As long as the dispute remains unresolved – and especially if the government forces an end to the strike – teachers are unlikely to resume extracurriculars until the government’s imposed contract terms expire in the fall of 2014, say union leaders and school board officials.

“We could end up with up to two years of labour strife in this province,” said Michael Barrett, president of the Ontario Public School Boards’ Association. “I’m not sure how they’re going to come to a resolution to this.”

Mr. Barrett said the strike could impact more than the activities students enjoy before and after school. He received an e-mail from a Grade 12 student who feared her grades are suffering without the after-school math help she had come to rely on from her teachers.

“It’s not just school plays. It’s going to impact student achievement,” Mr. Barrett said.

Student Kelvin Brooks, who attends Grand River Collegiate Institute in Kitchener, Ont., fears the labour strife will mean his two younger siblings, one of whom will start high school next year, could miss out on extracurriculars that make for a more well-rounded academic experience.

“I’m afraid for them,” said Mr. Brooks, 18, who participates in sports and was on student council. “With that coming to an end, what is there to high school other than class from 9 to 3? I’m afraid that some kids might lose their motivation.”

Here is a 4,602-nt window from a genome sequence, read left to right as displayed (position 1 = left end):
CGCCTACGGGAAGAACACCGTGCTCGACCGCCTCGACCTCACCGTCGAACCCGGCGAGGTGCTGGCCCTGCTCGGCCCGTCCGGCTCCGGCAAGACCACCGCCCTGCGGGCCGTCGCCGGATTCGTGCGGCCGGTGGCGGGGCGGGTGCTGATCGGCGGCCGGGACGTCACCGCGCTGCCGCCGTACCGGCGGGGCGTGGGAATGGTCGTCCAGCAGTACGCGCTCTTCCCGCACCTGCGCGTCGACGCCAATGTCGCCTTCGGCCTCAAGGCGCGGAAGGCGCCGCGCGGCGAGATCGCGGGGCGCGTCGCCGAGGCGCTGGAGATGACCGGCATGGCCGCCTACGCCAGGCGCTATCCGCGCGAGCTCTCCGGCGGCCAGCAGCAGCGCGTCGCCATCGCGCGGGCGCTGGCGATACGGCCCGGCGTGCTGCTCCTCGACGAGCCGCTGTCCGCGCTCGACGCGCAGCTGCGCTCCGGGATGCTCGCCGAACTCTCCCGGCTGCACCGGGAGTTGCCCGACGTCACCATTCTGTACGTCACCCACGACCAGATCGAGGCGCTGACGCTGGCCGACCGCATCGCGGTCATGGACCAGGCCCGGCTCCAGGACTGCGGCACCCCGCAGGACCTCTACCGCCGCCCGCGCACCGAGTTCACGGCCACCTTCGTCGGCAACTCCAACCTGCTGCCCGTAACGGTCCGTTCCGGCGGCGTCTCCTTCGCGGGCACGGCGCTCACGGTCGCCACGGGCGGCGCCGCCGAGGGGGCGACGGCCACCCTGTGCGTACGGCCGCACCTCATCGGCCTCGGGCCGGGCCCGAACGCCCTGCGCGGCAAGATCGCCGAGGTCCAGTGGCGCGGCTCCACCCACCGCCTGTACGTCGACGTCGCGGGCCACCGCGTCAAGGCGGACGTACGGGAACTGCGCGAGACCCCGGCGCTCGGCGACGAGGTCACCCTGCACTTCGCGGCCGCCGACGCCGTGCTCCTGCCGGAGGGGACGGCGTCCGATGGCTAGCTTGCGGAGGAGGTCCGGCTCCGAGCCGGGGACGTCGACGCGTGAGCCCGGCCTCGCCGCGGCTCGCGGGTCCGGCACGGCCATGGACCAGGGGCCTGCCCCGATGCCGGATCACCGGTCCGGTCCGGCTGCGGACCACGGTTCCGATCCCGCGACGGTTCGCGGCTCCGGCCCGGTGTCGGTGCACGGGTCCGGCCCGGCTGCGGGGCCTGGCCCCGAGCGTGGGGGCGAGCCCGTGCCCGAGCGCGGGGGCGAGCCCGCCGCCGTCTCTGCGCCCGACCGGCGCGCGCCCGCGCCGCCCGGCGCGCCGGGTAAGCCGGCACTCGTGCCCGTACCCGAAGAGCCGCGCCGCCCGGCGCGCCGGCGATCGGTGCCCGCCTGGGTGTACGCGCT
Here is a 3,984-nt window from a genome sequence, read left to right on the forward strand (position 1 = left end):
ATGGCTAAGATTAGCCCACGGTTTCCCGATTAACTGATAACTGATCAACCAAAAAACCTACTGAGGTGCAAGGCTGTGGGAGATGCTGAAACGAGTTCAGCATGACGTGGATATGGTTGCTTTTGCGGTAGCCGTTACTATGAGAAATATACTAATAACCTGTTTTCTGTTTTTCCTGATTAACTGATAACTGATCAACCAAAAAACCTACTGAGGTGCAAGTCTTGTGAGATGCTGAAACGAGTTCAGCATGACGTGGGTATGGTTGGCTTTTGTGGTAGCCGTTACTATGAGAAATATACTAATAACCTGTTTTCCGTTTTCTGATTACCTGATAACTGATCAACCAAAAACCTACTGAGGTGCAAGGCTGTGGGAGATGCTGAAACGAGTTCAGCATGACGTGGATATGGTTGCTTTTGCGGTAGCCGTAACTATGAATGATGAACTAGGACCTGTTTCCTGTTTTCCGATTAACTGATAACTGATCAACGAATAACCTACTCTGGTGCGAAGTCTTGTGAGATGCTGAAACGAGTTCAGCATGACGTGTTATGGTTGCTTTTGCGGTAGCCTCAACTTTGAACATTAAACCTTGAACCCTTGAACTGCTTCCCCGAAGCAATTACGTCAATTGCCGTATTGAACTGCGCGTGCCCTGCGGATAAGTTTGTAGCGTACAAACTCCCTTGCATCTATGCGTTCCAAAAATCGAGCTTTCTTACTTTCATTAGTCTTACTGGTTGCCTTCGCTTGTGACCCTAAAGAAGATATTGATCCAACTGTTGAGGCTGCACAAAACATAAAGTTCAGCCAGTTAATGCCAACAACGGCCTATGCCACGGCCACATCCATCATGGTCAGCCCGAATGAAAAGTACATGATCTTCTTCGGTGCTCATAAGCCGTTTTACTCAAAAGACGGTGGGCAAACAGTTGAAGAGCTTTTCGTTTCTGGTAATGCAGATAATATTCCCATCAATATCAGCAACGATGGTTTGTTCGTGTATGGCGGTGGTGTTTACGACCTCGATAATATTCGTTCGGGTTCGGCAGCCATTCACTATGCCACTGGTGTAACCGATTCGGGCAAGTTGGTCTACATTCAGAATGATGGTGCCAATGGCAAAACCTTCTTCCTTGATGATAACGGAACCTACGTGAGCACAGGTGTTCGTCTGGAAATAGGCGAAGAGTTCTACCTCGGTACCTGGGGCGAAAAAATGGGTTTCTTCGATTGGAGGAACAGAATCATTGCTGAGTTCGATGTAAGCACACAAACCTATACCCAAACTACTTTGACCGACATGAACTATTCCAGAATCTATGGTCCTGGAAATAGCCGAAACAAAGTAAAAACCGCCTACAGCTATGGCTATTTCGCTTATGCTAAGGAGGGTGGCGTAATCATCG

Other jurisdictions in Canada and the United States compensate teachers for leading extracurricular activities, either through pay or time off. The Mike Harris government did suggest making extracurriculars part of a teacher’s working day, but unions were strongly opposed.

On Monday, elementary-school teachers started the first in a series of one-day walkouts, which will close schools across the province over the next two weeks before the Christmas holidays. High-school teachers have withdrawn extracurriculars and stopped supervising students outside the classroom, expressing their frustration at the Liberal government and Bill 115, which dictates the terms of their contracts and restricts their ability to strike.